When working with an acoustician in the design or renovation of a hall it is helpful for all to have an understanding of the basic concepts in auditorium acoustic design. You can't really design a hall just by knowing the basics of auditorium design. The acoustician maintains an arsenal of trade secrets and insider techniques, reserved to managing sound once it's been launched from the loudspeaker. But by understanding the basics, you can at least keep track of what and why various things are being done. You can explain things to fellow parishioners. Also, long before you even start, you have to find someone to help with the design work. Understanding auditorium design helps you interview candidates and recognize who is not able to answer straightforward questions. Finally understanding auditorium acoustics will help give you second thoughts when you find there is a problem with understanding sound from a loudspeaker. Your speaker was probably installed by perfectly competent sound contractor and is still working just fine. If it's loud enough to hear and you still can't understand it, then your problem isn't loud speakers, its acoustics. Besides keeping the rain out, the next most important thing an auditorium must do is to provide a place where speech can be clearly understood. This means a good auditorium will have a good intelligibility rating. The set of minimum acoustic requirements that are met by a working auditorium starts with the direct sound from the speaker being loud enough, that means it replicates conversational sound levels. The background noise in the hall has to be fairly quiet. The hall acoustics should be fairly free from echoes and other types of late reflections. And finally, the hall acoustic is not very reverberant at all. Here we take a look at each of these factors as they apply to the three basic types of auditoriums that have evolved over the last century. Reviewing the Basics of Auditorium Design
Auditorium design begins with the loudspeaker and how it plays sound into the hall. It ends with how the hall returns reflections of the sound back to the audience. The speakers should produce a sound level at about 65 dB,A everywhere in the seating area. It should have at least 20 dB of "head room" so that short lived bursts of sound up to 85 dB,A can be replicated without any hint of speaker or electronic distortion. Electronic distortion must be avoided. Distortion of the signal is one of the fastest ways to cause people to lose their understanding of the sound. In addition, the loudspeaker system should sound similar no matter where a person is seated. This is achieved when the speaker system is tested and confirmed to provide a fairly flat frequency response curve for every seat in the house. The natural noise floor of the hall itself should be at least 20 to 30 dB quieter than the speaker level heard at the seats throughout the entire frequency range for speech. Generally the ambient noise levels for an empty good auditorium would be about 25 to 30 dB,A. This noise is the sound of the hall when everything is turned on, lights, air conditioning and even the sound system. The only thing that isn't happening is that someone isn't talking into the mic. Only a fairly good sound meter can measure sound levels this low. Then we open the doors and the audience moves into the hall. The background noise levels rise up to about 35 dB,A because of the breathing and other rustling that people naturally do. It is a well-established fact of human behavior that in a group, we collectively manage to make just a little more noise than the background noise level. That's why we act quietly in a library and noisily in a packed diner. (See Figure D)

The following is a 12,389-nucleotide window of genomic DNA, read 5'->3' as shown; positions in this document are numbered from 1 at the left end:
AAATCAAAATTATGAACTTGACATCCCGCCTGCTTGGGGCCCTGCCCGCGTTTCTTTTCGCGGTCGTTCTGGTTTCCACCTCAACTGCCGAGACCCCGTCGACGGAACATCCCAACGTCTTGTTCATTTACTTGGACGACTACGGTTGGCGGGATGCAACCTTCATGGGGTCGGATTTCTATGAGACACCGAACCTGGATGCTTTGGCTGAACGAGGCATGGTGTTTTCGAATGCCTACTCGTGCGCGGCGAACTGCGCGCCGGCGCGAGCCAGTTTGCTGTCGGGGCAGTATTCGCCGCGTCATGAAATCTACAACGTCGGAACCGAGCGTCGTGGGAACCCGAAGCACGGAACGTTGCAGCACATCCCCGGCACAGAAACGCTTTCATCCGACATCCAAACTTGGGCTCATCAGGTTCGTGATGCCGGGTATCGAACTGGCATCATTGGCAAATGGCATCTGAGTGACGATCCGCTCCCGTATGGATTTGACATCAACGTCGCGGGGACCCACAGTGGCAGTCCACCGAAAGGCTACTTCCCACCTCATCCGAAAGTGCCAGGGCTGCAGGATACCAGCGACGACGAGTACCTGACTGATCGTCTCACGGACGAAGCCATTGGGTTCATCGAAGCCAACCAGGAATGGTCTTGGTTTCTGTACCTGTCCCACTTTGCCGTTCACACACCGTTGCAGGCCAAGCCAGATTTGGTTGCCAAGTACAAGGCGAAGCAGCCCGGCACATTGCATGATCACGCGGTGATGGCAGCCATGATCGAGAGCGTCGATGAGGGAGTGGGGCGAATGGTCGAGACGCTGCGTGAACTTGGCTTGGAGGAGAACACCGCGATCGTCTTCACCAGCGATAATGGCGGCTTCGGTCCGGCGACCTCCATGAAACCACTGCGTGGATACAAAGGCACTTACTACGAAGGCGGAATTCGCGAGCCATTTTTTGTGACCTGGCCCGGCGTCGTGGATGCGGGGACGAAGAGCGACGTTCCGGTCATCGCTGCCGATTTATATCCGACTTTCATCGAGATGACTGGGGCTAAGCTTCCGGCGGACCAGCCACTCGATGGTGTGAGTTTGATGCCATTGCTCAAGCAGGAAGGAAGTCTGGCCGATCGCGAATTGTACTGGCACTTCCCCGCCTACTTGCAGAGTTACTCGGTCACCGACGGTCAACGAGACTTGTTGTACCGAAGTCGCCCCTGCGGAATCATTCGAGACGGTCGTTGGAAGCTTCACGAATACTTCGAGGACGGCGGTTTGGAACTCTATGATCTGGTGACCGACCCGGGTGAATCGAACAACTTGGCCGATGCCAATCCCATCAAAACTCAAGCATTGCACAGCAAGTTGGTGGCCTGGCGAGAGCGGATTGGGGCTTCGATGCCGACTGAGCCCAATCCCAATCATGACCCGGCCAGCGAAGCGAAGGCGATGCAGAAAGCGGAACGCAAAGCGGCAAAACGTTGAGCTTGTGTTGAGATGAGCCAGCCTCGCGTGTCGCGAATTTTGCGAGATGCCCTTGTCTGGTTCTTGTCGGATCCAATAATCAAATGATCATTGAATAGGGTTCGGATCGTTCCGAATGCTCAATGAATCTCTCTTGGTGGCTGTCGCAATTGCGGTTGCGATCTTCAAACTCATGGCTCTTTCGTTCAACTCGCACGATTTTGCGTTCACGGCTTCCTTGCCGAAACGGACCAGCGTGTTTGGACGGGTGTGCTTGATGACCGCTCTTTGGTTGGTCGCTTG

Fig-D Noise levels, sound levels and head room
Early reflections are very helpful but not necessary for achieving good intelligibility in a quiet hall. But many halls are quite perfect and that's when early reflections become a good little...
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